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In this remake of the classic 50s SF tale, a boy tries to stop an invasion of his town by aliens who take over the the minds of his parents, his least-liked schoolteacher and other ... See full summary »
Remake of the 1958 horror sci-fi about a deadly blob from another planet which consumes everyone in its path. Teenagers try in vain to warn the townsfolk, who refuse to take them seriously. Written by
The film, co-written by Frank Darabont - who has adapted a number of Stephen King's works for the screen - contains several references to King's novel 'The Stand':
In the novel, a viral "superflu" is engineered by the U.S. government in a biological weapons laboratory that is accidentally unleashed, resulting in a worldwide pandemic; in the film, the blob is likewise the result of experiments in biological warfare accidentally unleashed by the government. Additionally, though the government agents know the blob's true nature, they tell the citizens of Asheville that they are dealing with a highly contagious disease.
Kevin Dillon plays Brian Flagg; the demonic Randall Flagg appeared in several of King's novels, making his first appearance in THE STAND.
The blob's first victim, the homeless man, is credited as "Can Man," a reference to the STAND character "Trash Can Man." Trash Can Man was Randall Flagg's most devoted follower; in this film, Can Man shares nearly all his scenes with Brian Flagg.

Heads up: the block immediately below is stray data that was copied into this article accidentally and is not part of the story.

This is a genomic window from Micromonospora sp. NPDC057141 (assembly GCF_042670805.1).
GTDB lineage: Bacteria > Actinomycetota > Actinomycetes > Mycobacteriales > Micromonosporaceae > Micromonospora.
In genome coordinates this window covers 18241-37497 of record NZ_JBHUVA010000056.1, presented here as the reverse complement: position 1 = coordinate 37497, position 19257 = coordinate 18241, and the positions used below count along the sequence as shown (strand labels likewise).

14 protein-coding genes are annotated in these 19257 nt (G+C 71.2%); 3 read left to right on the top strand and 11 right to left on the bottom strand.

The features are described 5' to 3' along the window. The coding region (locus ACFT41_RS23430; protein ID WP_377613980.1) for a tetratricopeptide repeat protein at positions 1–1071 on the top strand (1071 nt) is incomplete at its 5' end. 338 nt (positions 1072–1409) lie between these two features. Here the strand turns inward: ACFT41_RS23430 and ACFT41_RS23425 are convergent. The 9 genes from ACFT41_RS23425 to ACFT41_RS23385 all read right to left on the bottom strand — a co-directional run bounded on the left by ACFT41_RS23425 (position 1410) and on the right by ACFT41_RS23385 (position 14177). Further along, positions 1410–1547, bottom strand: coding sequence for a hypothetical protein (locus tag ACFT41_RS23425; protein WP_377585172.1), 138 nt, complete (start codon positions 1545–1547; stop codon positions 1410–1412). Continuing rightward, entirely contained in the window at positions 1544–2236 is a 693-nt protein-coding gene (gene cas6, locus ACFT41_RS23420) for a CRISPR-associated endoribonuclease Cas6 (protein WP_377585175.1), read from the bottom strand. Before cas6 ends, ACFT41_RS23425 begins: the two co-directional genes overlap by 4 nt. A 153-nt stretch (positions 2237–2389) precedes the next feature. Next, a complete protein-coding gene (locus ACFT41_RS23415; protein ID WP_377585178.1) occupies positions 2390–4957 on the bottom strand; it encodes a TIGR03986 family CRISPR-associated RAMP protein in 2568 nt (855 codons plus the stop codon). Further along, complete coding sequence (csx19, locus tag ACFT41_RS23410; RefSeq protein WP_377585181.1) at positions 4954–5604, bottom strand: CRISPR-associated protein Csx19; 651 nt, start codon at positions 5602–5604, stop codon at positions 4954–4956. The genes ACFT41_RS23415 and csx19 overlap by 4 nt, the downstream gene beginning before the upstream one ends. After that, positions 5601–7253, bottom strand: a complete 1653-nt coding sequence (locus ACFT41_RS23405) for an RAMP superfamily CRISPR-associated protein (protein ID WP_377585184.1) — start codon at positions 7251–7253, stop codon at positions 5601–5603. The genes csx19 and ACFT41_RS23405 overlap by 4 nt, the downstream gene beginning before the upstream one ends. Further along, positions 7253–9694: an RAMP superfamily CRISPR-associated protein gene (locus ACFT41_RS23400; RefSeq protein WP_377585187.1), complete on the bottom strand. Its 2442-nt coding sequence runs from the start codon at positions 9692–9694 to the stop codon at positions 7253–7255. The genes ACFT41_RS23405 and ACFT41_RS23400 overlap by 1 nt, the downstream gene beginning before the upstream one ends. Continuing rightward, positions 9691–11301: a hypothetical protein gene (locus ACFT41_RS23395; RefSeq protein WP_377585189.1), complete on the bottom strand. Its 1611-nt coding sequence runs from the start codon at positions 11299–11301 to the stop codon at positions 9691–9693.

A meteor falls near a small town in the USA. A homeless man goes to see what's in it and a jelly-like substance "attacks" him and starts eating away at him. He's discovered by local tough kid Kevin Dillon and (with pretty Shawnee Smith and prettier Donovan Leitch) drive him to the hospital. There he's eaten alive while waiting for the doctor and the blob is loose--eating anything in its path. But, in no time flat, a bunch of scientists and military men arrive to help...or are they?
I HATED the original one...and I don't care if it was Steve McQueen's first film (he was always a lousy actor anyways). It was slow, stupid with terrible special effects and a VERY slow-moving blob. This one has a very funny script that never takes itself too seriously; it moves very quickly; this blob moves like lightning (I was actually getting scared when it chased Smith and Dillon in the diner--you see it following them on the ceiling--and GAINING!); has some great, scary special effects (and no crummy CGI); proudly gives us an R rated horror film (today it would have been cut to a PG-13) and has mostly great acting. Also the taboo about killing kids in a horror film is surprisingly ignored!
Smith (who I thought was hopeless in "The Desperate Hours") is surprisingly very good here; Leitch is good too (and prettier than her) but disappears early on; and there's a great supporting cast of good actors with especially nice turns by Candy Clark and Jeffrey DeMunn. Only Dillon disappoints--he's pretty wooden in his role. And I REALLY hated the "origin" given for the blob--it was totally unnecessary. And the very end was silly (and an obvious setup for the sequel that never was made). This was a big hit with horror fans--but didn't do much at the box office. Too bad. Maybe it will be rediscovered one of these days.
A quick, fast, funny, scary film with great special effects. Well worth catching. I'm giving it an 8.
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